June 21, 2018

Family-Friendly Outdoor Activities Near Council Bluffs

There is a wealth of outdoor activities near Council Bluffs for you and your family to explore. From historical exploration and culture to sports and recreation, Iowa has something for everyone. Here are a few of our favorites.

Disclosure: This post is sponsored by Unleash CB. All thoughts, opinions and typos are my own.

Hitchcock Nature Center

Honey Creek, Iowa is home to Hitchcock Nature Center in Loess Hills, a formation of hills that provides refuge for animals. Hitchcock is situated on 1,268 acres in Loess Hills, and the activities that you can experience with your family will exceed your expectations. One of our favorite things to do at Hitchcock is climb the 45-foot observation deck. Looking into the horizon, you’ll see a 360-degree view of the natural beauty of the Missouri River Valley, the rolling Loess Hills, and the Omaha skyline. Keep walking and take a hike in the gorgeous park while you watch for the variety of birds that live in the area.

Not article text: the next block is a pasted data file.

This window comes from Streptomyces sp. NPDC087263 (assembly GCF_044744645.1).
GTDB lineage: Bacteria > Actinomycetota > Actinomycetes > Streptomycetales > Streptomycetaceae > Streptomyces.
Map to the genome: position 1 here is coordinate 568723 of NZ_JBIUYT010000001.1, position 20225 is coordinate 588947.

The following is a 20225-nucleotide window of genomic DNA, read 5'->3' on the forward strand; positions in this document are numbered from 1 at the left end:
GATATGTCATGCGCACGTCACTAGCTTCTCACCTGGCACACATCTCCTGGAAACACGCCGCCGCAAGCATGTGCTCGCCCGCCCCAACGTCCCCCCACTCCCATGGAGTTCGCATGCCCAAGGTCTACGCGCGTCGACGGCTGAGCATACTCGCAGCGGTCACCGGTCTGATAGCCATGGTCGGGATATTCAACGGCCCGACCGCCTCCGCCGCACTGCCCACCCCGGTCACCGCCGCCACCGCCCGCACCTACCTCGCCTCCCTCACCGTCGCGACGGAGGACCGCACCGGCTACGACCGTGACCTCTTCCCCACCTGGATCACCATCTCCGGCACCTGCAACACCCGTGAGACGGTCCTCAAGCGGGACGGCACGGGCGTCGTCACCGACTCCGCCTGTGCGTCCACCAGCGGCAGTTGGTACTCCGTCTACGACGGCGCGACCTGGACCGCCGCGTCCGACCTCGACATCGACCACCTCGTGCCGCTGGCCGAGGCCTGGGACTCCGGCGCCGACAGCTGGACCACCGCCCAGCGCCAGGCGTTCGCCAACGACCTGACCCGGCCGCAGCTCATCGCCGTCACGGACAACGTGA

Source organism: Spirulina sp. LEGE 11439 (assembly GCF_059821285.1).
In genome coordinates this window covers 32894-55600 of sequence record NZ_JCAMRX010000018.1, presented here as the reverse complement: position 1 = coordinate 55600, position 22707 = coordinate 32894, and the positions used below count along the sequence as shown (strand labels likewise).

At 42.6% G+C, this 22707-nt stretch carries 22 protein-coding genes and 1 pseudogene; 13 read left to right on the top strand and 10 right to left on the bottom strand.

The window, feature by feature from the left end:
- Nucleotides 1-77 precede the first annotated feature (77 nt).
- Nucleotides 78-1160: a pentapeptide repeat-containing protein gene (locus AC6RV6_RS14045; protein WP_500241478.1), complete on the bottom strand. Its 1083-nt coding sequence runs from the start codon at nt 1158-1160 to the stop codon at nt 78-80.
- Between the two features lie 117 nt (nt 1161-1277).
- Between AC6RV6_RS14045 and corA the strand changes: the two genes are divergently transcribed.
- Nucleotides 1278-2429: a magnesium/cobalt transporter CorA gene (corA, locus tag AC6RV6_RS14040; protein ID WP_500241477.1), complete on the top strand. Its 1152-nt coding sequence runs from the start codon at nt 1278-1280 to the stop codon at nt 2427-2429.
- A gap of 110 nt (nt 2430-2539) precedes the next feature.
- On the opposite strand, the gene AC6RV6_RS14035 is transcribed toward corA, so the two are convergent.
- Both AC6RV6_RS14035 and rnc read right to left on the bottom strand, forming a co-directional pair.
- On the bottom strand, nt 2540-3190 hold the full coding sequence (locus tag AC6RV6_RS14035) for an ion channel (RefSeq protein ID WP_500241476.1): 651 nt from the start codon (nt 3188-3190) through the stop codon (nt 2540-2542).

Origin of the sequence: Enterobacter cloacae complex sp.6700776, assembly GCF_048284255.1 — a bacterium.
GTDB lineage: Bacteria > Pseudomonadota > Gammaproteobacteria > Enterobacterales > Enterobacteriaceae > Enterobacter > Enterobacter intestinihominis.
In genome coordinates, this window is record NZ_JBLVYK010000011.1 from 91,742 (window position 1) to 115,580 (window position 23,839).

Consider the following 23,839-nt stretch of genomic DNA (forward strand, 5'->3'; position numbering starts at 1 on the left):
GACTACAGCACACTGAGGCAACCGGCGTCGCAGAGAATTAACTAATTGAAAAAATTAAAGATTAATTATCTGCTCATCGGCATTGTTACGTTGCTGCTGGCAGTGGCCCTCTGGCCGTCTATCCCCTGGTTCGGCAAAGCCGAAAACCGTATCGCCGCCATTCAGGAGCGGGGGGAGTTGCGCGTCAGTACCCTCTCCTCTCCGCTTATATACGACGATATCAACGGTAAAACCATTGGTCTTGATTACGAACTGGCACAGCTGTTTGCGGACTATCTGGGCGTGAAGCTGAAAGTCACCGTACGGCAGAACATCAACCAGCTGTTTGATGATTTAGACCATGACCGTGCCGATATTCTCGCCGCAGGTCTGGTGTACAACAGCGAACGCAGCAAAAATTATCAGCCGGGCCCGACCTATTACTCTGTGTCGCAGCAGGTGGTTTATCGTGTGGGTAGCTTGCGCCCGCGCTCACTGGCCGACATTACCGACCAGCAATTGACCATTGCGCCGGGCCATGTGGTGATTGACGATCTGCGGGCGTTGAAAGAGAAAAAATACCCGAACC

The tower at Hitchcock Nature Center in Honey Creek, Iowa.

Hitchcock offers events all year round for children, adults, and families. Hiking clubs, Yoga in the Park, tours of Loess Hills, and even an Insect Club are some of the upcoming events. (There are additional costs for some events.) Park hours are 6 a.m. to 10 p.m. daily, and admission is only $3 per car.

Related post:

Botna Bend Park

Another Pottawatamie County treasure is Botna Bend Park, an incredible 119-acre park in Hancock, Iowa. Canoeing, tubing, or kayaking on the Nishnabotna River will have you booking this excursion every year. It’s so easy to get in the water with Rubber Duck Outfitters. They’ll bring everything you need to float or boat from Hancock to Oakland.

What really puts Botna Bend on the list is the elk and bison you’ll see in the park. Bring your camera and snap some shots of these magnificent animals. Like the Hitchcock Nature Center, admission is just $3 per vehicle.